A Democrat from Cloudcroft has declared that she plans to run in 2020 for the seat now held by the top Republican in New Mexico’s House of Representatives.
Jennifer Gose, in a press release, announced her candidacy earlier this week for the House District 54 seat currently held by House Minority Leader Jim Townsend, R-Artesia. The district encompasses parts of Eddy, Otero and southern Chaves counties.
“Southeastern New Mexico is a land full of opportunity — it deserves a representative who sees this and will fight for community economic investment, industrial diversification, training and educational opportunity, and good jobs,” Gose said.
She said she decided to make a bid for the seat in January because she feels the communities within the district do not get the attention they need and deserve, even though the oil and gas production in that part of the state is the chief source of state revenue.
Conditions of U.S. 285 from Artesia south to Carlsbad and other roads are just some of the evidence of that inattention, Gose added.
Infrastructure, housing, education and diversifying the economy within the district will all be top priorities, she said, as well as health care.
“I want to protect and expand quality health care for everyone, everyone,” she said.
Gose, a native of Lubbock, Texas, is the owner of Valkyrie Holdings Co., a small real-estate company. She has worked in Texas in a variety of positions ranging from accounting, events management, sales, marketing and property management.
Two years ago, Gose moved to New Mexico with her husband Brian Wojcik.
A Democrat has not been elected to House District 54 since 2006, and the party has not put up a candidate for the seat since 2008, according to archived election results from the New Mexico Secretary of State’s office.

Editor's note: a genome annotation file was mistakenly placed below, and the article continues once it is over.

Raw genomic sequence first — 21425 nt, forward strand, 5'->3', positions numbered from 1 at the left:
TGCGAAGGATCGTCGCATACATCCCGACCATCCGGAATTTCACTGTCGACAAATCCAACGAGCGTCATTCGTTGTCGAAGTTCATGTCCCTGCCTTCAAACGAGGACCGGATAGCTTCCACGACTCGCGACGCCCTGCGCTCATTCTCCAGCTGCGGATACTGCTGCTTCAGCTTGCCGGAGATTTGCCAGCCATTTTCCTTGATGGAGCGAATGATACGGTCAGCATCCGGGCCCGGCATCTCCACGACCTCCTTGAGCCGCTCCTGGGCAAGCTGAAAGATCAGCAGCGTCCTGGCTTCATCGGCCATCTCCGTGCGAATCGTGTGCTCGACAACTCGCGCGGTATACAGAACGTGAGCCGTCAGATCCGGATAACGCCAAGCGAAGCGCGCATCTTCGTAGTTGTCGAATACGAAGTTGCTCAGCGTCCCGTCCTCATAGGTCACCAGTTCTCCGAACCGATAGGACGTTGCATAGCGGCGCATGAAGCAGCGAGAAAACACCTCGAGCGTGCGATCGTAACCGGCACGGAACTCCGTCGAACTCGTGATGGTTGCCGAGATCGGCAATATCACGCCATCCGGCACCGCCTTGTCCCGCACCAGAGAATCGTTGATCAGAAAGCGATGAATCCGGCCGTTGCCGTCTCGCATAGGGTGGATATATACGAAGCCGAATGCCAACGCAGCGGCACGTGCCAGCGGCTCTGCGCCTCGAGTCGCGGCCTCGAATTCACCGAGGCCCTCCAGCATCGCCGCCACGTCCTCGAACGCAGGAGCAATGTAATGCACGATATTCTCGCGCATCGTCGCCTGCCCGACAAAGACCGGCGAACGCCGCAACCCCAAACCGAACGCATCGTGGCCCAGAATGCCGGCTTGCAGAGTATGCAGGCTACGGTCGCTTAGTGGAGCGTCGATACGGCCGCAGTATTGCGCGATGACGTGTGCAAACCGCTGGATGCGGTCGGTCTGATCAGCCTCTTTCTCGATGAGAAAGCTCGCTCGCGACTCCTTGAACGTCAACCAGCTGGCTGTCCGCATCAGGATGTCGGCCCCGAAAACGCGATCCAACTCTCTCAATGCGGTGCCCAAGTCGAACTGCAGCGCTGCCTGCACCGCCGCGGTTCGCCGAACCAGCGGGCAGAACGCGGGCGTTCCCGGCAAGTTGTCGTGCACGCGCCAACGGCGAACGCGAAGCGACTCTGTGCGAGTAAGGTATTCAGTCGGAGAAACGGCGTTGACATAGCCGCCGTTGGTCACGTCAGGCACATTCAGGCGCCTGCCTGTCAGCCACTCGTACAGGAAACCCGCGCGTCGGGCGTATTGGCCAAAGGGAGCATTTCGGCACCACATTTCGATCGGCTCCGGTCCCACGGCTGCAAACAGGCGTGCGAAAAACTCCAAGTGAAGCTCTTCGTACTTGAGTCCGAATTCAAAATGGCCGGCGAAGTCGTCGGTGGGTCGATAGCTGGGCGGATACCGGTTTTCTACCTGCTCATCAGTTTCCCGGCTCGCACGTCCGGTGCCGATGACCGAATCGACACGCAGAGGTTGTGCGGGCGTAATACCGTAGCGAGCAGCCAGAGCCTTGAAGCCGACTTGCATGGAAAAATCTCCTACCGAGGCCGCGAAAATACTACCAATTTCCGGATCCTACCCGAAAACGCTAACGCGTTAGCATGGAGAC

Gose acknowledges it is very likely she will not win, but she will be working throughout the campaign with people in the district to compile a list of what needs to be done to better those communities.
She added that if someone other than her wins the seat in 2020, she plans to turn that list over to them so they can work on addressing those issues.
Although a registered Democrat, Gose said she does not feel beholden to the party.
“I don’t carry water for anyone except the people who have hired me to represent them,” she said.
One area Gose breaks with her party on is attitudes toward the oil and gas industry.
“I will put it this way — you can’t just turn off the oil and gas industry because you would leave 90 percent of the district without jobs,” she said.
The Energy Transition Act — Senate Bill 489 (SB 489) — passed the Legislature and was signed into law by Gov. Michelle Lujan Grisham.
The fiscal impact report for SB 489 states the bill aims to make energy generation from utilities in New Mexico 100 percent carbon-free by 2045 after considering safety, reliability and cost to customers.
Gose said the goals set out by the bill are ambitious, but said as the move away from fossils fuels and toward renewables happens, the state needs to make sure that what comes next will provide good high-paying jobs, be a reliable source of state revenue and can preferably avoid the boom and bust cycles of the oil and gas industry.
Since launching her campaign in January, Gose said she has been meeting with officials, educators and economic developers in Carlsbad and throughout the district, attending every public meeting she can to learn all she can about the challenges the district faces.
Breaking news reporter Alex Ross can be reached at 575-622-7710, ext. 301, or at email@example.com.